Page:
3. Watch your weight.
    If you're overweight, ask your doctor for a safe weight-loss plan. Every excess pound you shed takes 4 pounds of pressure off your knees, and can reduce hip and back pain, too.

  4. Work with your doctor.
    Ask your primary care physician if a specialist can help you with your joint pain. An orthopedic specialist and/or physical therapist may be better equipped to tailor an effective pain-treatment plan.

  5. Don't ignore joint pain.
    Pace yourself and avoid activities that aggravate your joint pain, such as running long distances, lifting heavy objects, or kneeling for hours pulling weeds. Use a daily pain diary to note the activities that worsen or improve your joint symptoms.
  • Best Foods for Pain Relief

Can you get chronic pain relief from food? Check out eight foods that fight pain to include in your chronic-pain-management strategy.

No single food can completely stop chronic pain, but a healthful diet is a powerful part of your pain-management strategy. The Mediterranean diet, for example, is rich in fruits and vegetables, whole grains, and healthful unsaturated fats. These edibles can help build strong bones and muscles, and -- in some cases -- can even fight pain. A wholesome diet also helps prevent pain-aggravating weight gain and boosts your energy levels and mood so you can cope more comfortably.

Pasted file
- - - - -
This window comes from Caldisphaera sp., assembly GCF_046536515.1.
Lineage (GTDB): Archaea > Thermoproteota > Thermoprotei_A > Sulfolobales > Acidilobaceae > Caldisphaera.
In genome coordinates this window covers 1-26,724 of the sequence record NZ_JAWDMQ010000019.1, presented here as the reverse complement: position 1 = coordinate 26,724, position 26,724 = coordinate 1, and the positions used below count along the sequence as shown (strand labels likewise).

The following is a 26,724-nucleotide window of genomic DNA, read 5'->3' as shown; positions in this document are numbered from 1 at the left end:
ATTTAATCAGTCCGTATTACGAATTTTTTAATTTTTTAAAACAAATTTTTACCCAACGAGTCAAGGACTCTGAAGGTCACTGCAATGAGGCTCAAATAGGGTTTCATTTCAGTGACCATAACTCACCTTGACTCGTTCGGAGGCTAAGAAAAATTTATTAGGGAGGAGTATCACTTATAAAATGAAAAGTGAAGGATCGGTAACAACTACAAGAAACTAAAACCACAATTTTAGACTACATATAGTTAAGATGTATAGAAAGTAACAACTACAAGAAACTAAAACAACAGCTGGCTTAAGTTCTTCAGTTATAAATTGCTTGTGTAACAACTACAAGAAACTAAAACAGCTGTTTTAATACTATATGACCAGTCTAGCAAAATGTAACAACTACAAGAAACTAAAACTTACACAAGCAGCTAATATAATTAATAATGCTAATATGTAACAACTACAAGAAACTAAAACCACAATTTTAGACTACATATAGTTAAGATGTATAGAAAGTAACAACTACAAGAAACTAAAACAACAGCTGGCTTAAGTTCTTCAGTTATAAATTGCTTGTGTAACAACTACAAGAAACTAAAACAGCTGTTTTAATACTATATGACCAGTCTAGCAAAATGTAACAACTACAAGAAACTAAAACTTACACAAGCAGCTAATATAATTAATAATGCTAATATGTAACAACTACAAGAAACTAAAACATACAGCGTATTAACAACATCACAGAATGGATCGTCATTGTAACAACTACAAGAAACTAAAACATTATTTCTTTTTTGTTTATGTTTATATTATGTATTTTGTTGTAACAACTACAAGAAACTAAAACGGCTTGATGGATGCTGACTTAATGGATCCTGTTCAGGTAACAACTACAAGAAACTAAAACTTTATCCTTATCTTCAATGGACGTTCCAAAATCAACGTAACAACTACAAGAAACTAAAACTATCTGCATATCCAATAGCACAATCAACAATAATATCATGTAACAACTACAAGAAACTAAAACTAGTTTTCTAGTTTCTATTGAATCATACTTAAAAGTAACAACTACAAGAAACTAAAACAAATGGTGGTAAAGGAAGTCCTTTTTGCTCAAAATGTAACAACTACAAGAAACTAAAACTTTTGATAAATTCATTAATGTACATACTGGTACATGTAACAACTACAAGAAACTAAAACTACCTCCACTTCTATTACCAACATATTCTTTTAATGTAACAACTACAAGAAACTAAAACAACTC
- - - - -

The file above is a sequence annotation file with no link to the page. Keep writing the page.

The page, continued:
1. Whole Grains Fight Pain.
    Whole grains are rich in fiber, a good-for-you ingredient that curbs appetite and helps you manage your weight. Maintaining a healthy body weight is important to keep chronic pain at bay. Another benefit: Whole grains are a good source of magnesium, a mineral that has been shown in animal studies to fight muscle pain. Enjoy a wide variety of whole grains -- from whole wheat bread to fast-cooking quinoa and bulgur -- to relieve chronic pain.

  2. Salmon for Pain Relief.
    Enjoying salmon in your diet is a good bet for managing chronic pain. Salmon is rich in pain-relieving omega-3 fatty acids, but it's also a great source of another potential pain fighter: vitamin D. There's a strong link between low levels of the sunshine vitamin and chronic pain, and emerging research suggests supplementing your diet with vitamin D may help ease the discomfort. A 3-ounce serving of salmon has nearly half the RealAge-recommended daily dose of vitamin D: 1,000 international units (IU), or 1,200 IU if you're older than 60.

  3. Olive Oil for Pain.